- ↑ "SFU.ca" (Press release). SFU.ca. 4 November 2008. http://www.sfu.ca/pamr/media_releases/media_releases_archive/media_release11040801.html. Retrieved 2011-02-20.
- ↑ http://higheredstrategy.com/wp-content/uploads/2012/08/rankings2012.pdf
- ↑ "Academic Ranking of World Universities - 2012". ShanghaiRanking Consultancy. 2012. http://www.shanghairanking.com/ARWU2012.html. Retrieved 15 August 2012.
- ↑ "Academic Ranking of World Universities in Natural Sciences and Mathematics - 2012". ShanghaiRanking Consultancy. 2012. http://www.shanghairanking.com/FieldSCI2012.html. Retrieved 15 August 2012.
- ↑ "Academic Ranking of World Universities in Engineering/Technology and Computer Sciences-2012". ShanghaiRanking Consultancy. 2012. http://www.shanghairanking.com/FieldENG2012.html. Retrieved 15 August 2012.
- ↑ "Academic Ranking of World Universities in Social Science - 2012". ShanghaiRanking Consultancy. 2012. http://www.shanghairanking.com/FieldSOC2012.html. Retrieved 15 August 2012.
- ↑ 23.0 23.1 "World University Rankings 2012-2013". Times Higher Education. 2012. http://www.timeshighereducation.co.uk/world-university-rankings/2012-13/world-ranking. Retrieved 4 October 2012.
- ↑ "Canada Universities in Top 500". ShanghaiRanking Consultancy. 20121. http://www.shanghairanking.com/Country2012Main.jsp?param=Canada. Retrieved 15 August 2012.
- ↑ 25.0 25.1 "Higher Education Strategy Associates Ranking of Canadian Universities". Higher Education Strategy Associates. 2012. http://higheredstrategy.com/wp-content/uploads/2012/08/rankings2012.pdf. Retrieved 30 August 2012.
- ↑ "2013 Comprehensive University Ranking". Maclean's. 1 November 2012. http://oncampus.macleans.ca/education/2012/11/01/2013-comprehensive/. Retrieved 6 November 2012.
- ↑ "Unique Undergraduate Headcount by Full-time/Part-time Status, Sex and Faculty". Institutional Research and Planning, SFU. http://www.sfu.ca/content/dam/sfu/irp/students/documents/ST07.pdf.
- ↑ "SFU.ca". SFU.ca. http://www.sfu.ca/facts/stats.html. Retrieved 2011-02-20.
- ↑ "Fall 2011 International Student Report". Institutional Research and Planning, SFU. http://www.sfu.ca/content/dam/sfu/irp/students/visa_report/visa.report.1117.pdf.
- ↑ "SFU.ca". SFU.ca. http://www.sfu.ca/dean-gradstudies/prosp_students/academic_programs/. Retrieved 2011-02-20.
- ↑ "SFUgradsociety.ca". SFUgradsociety.ca. http://www.sfugradsociety.ca/News/News.html. Retrieved 2011-02-20.
- ↑ CKNW.com[dead link]
- ↑ "SFU.ca". SFU.ca. http://www.sfu.ca/sca. Retrieved 2011-02-20.
- ↑ http://www.raic.org/honours_and_awards/awards_xxe/xxe-2007recipients/simonfraser_e.htm
- ↑ "Harrison Brown: The Sian Incident and Beyond". Edocs.lib.sfu.ca. http://edocs.lib.sfu.ca/projects/Harrison-Brown/. Retrieved 2011-02-20.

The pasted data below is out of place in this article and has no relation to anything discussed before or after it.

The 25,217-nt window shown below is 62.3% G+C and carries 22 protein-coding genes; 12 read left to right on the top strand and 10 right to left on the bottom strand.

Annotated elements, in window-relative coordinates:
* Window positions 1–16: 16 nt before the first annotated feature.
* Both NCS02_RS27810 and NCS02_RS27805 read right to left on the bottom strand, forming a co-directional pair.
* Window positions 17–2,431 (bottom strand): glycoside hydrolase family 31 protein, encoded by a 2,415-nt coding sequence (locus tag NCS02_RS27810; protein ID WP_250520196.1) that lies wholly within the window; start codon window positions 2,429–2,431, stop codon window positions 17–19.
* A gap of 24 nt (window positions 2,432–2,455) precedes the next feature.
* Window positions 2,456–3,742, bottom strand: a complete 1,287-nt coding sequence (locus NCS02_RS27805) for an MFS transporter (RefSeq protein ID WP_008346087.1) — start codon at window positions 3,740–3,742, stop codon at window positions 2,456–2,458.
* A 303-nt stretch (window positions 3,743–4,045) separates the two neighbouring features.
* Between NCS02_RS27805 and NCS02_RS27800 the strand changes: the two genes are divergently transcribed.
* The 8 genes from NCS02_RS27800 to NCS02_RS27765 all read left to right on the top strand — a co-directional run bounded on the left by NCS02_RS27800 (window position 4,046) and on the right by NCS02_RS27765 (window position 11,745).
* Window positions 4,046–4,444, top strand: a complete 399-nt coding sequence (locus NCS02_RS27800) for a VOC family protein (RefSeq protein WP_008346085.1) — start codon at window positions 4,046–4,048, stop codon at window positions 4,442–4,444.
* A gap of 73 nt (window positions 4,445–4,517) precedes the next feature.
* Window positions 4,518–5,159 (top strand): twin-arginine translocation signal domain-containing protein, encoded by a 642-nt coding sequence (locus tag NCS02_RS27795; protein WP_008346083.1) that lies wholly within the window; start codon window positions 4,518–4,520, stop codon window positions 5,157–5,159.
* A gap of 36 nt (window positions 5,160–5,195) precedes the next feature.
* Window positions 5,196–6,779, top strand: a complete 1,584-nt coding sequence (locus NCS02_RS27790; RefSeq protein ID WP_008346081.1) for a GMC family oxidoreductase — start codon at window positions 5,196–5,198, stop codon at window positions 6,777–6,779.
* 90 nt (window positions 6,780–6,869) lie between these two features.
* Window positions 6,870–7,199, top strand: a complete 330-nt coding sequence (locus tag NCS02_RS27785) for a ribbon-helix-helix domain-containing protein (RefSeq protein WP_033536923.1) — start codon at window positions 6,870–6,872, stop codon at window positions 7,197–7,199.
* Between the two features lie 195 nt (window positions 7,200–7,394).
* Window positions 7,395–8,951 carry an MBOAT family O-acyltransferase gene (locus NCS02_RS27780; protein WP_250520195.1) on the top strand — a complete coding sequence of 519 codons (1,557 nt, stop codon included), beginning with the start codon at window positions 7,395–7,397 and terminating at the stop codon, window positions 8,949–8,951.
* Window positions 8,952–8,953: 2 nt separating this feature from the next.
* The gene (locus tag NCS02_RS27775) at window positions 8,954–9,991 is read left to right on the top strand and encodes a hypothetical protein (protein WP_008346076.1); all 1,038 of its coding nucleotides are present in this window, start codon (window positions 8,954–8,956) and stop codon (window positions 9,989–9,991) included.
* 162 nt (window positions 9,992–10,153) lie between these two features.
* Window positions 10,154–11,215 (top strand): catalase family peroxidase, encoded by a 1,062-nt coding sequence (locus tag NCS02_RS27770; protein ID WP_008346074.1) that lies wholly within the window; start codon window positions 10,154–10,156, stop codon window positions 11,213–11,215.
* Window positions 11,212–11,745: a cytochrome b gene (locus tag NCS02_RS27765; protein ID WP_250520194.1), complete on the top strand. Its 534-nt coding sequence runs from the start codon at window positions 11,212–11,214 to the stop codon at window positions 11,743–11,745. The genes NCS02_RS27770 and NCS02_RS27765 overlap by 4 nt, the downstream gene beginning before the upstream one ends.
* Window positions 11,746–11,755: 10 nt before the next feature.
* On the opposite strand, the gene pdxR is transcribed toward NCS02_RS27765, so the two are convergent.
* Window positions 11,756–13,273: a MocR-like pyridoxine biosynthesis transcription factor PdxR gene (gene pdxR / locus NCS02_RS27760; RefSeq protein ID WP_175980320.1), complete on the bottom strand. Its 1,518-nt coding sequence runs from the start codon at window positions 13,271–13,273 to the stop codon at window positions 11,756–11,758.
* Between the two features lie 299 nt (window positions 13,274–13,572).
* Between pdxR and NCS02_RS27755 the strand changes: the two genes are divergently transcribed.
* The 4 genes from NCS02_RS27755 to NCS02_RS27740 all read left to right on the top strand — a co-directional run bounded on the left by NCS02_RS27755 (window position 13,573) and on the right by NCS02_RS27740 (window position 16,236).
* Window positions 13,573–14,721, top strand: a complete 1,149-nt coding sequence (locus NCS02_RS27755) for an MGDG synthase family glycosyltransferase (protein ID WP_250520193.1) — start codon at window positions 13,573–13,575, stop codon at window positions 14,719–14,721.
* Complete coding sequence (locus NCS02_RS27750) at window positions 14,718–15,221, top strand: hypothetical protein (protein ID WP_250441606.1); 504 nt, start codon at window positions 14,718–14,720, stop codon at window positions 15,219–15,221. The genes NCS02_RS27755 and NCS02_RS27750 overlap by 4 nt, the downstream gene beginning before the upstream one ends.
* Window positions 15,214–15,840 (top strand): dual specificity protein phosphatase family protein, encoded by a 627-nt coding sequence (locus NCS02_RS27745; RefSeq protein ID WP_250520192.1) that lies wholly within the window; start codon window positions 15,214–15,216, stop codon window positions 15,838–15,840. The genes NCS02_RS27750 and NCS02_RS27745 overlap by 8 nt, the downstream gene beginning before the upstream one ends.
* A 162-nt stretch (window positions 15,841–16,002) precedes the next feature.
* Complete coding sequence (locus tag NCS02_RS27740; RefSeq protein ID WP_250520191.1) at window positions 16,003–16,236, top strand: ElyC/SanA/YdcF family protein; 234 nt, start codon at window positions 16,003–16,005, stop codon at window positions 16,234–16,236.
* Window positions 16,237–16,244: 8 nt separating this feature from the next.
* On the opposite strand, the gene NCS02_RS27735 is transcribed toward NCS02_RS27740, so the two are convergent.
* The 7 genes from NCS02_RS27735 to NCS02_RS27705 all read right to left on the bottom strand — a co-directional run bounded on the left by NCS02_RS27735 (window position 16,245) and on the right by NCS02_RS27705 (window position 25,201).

- ↑ The Doukhobor Collection "AQ Magazine", June 2001
- ↑ April 24, 2009. (2009-04-24). "Univercity.ca". Univercity.ca. http://www.univercity.ca/news_+_events.8.html?newsId=144. Retrieved 2011-02-20.
- ↑ http://www.univercity.ca/code/navigate.php?Id=95
- ↑ http://www.phikappapi.ca/about/chapters
- ↑ "SFU.ca". sfu.ca. http://www2.sfu.ca/athletics/. Retrieved 2011-02-20.
- ↑ "?". http://sportsillustrated.cnn.com/2009/basketball/ncaa/07/10/simon.fraser.ap/indexhtml.[dead link]
- ↑ NCAA.org[dead link]
- ↑ Template:SFU BOG
- ↑ 44.00 44.01 44.02 44.03 44.04 44.05 44.06 44.07 44.08 44.09 44.10 "Former Presidents & Chancellors - President's Office - Simon Fraser University". http://www2.sfu.ca/pres/past_presidents.html. Retrieved 2011-02-20.
- ↑ "Lesotho.gov.ls". Lesotho.gov.ls. http://www.lesotho.gov.ls/defence/profile_minister.php. Retrieved 2011-02-20.
- ↑ "SFU 2008 Honorary Degree Recipients". Sfu.ca. http://www.sfu.ca/ceremonies/honorary_degrees/. Retrieved 2011-02-20.
- ↑ "Convocation Address by Dr. Costa Gavras". Sfu.ca. 2006-10-06. http://www.sfu.ca/content/dam/sfu/ceremonies/HDRs/honorary-degrees/Costa_Gavras_Address.pdf. Retrieved 2012-04-19.
- ↑ "Truth as a Measure of Life and Politics - aq November 2004". Sfu.ca. 2004-04-20. http://www.sfu.ca/aq/archives/Nov2004/features/truth.html. Retrieved 2011-02-20.
- ↑ "Rhodes scholarship shocks SFU grad". SFU.ca. 2000-01-13. http://www.sfu.ca/archive-sfunews/sfnews/2000/Jan13/desousa.html. Retrieved 2012-01-04.
- ↑ http://www.sfu.ca/pamr/media-releases/2011/sfu-rhodes-scholar-sets-sights-on-bettering-the-world.html
- ↑ http://students.sfu.ca/filming
- Johnston, Hugh J. M (2005). Radical Campus: Making Simon Fraser University. Douglas & McIntyre. ISBN 1-55365-140-5. http://books.google.ca/books?id=NPHoZMnPrekC&lpg=PP1&dq=Simon%20Fraser%20University.